The quiet inspiration (and fantastic humor) of New Melleray Abbey


PEOSTA, Iowa, Jan. 16, 2018 — As I was scribbling on my notepad here the other day, my 93-year-old friend Father Jim O’Connor said, “It looks like you’re interviewing me.”  Maybe, I answered. “I can see the headline now,” he said, “it’ll be, ‘Monks still hiding out but police are getting close!’ “

Ah, yes, my wife Carla Offenburger and I made another visit last Saturday, Jan. 13, to what I say is the best place in Iowa, the 169-year-old Catholic Trappist monastery, New Melleray Abbey, located just south of Peosta, about a dozen miles southwest of Dubuque.  This time we brought along our great friend Mary Riche, of Des Moines, a licensed therapist who counsels couples and families. On this trip, however, we three came not as journalists and a counselor, but rather as civilians, seeking anointments against our various ailments and encouragement in our spirituality.

And God forgive me, it was really fun, too. 

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Carla Offenburger, Father Jim O’Connor and Chuck Offenburger, together again this past Saturday, Jan. 13, 2018.

I hope these monks understand what an impact they have on those of us who visit from the outside world. One measure of that: On Saturday, when it was snowy, blowing and bone-rattling cold, the abbey’s parking lot was jammed. 

Maybe 40 members of the “Associates of the Iowa Cistercians” — lay people who feel called to some level of a contemplative lifestyle like the monks — were attending their monthly weekend-long meeting.  Also on retreat at New Melleray were about 35 members of the University of Notre Dame folk choir from the famous school in South Bend, Indiana.  And people from the rural neighborhood were dropping in, too, for early mass, the other daily services, confessions and more.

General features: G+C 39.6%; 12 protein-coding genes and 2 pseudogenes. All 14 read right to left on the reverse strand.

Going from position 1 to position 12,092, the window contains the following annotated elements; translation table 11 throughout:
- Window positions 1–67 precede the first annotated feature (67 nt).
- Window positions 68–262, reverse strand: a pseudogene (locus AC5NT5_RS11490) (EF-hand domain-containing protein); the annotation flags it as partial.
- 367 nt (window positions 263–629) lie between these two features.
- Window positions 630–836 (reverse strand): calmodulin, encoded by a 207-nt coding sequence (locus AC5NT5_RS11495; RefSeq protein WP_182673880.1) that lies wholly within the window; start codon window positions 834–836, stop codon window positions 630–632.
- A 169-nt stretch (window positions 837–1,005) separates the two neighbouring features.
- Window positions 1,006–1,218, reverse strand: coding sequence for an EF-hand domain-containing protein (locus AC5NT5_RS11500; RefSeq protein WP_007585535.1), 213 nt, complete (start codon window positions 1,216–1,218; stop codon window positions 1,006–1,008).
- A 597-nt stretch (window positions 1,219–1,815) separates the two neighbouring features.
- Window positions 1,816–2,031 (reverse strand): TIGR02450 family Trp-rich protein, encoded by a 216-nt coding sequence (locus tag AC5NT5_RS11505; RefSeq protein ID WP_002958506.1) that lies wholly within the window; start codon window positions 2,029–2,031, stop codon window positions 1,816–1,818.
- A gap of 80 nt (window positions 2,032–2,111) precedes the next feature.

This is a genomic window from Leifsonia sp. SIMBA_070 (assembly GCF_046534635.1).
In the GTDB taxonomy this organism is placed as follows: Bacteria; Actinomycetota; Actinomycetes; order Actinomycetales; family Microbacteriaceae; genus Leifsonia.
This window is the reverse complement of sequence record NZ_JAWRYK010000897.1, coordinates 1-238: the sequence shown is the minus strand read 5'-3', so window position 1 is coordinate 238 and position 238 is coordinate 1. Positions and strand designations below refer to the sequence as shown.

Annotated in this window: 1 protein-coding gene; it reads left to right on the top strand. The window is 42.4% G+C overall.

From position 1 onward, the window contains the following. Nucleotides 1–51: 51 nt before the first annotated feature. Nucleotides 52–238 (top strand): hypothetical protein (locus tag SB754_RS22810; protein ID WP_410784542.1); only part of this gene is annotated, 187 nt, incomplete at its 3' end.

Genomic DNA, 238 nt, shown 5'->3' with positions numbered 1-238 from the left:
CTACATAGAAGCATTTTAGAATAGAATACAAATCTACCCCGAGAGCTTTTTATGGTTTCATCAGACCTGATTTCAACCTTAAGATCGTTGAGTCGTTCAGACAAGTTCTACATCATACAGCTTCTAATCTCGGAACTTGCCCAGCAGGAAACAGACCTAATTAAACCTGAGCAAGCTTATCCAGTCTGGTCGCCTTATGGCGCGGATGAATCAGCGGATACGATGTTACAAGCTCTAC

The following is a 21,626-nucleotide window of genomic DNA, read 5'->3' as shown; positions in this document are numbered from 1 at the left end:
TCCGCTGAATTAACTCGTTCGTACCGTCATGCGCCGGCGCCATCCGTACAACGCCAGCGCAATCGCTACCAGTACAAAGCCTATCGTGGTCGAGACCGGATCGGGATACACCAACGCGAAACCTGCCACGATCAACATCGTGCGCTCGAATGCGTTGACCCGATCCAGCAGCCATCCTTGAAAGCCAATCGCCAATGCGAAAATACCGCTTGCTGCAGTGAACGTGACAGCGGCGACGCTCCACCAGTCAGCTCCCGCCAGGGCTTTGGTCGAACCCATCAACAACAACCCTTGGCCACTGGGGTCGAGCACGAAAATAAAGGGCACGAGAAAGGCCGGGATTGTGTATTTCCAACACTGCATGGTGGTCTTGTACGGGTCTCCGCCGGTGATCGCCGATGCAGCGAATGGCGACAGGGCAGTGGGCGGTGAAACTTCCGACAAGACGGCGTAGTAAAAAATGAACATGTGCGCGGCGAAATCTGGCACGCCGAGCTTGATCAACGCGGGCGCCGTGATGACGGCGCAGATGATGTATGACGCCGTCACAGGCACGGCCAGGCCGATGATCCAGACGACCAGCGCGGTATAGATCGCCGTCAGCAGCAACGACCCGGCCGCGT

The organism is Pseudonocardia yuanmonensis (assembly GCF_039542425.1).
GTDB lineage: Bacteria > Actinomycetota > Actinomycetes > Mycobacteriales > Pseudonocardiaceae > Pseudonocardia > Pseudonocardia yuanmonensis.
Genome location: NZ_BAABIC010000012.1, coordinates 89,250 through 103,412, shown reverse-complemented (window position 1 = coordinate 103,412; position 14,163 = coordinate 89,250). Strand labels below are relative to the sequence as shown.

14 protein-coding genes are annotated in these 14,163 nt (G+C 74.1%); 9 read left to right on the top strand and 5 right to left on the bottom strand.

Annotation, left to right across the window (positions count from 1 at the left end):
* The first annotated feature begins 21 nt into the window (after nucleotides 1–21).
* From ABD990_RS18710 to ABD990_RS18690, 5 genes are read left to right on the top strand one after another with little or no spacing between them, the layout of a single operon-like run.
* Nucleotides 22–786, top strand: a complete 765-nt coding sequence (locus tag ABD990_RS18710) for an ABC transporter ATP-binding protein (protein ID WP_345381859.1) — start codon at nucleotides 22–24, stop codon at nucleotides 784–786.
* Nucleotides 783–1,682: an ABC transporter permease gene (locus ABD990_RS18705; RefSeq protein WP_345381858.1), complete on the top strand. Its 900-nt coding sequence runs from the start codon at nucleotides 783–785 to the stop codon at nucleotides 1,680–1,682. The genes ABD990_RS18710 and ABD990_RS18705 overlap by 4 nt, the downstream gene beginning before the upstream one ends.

I’ve always said that New Melleray is either the coolest place in Iowa, or the hottest — and I’m not sure which. But it’s never failed that when I’ve taken visitors there over the last 35 years — and those have ranged from family to friends to other journalists to college classes to a bus tour of adults — that there’s never been any of my people who didn’t come away from the monastery feeling that something profound happens there. 

This time our anointment was performed by Father Stephen Verbest, a monk I’ve known for 20-plus years. He is a native of Milwaukee who has been at New Melleray since 1957.  I was amazed when he told me he is nearly 80 years old.  I think of him as one of the younger fellows around New Melleray, probably because he is the abbey’s webmaster.  He is self-taught on computers, but has become a wizard at it, as you’ll appreciate if you check out the site by clicking here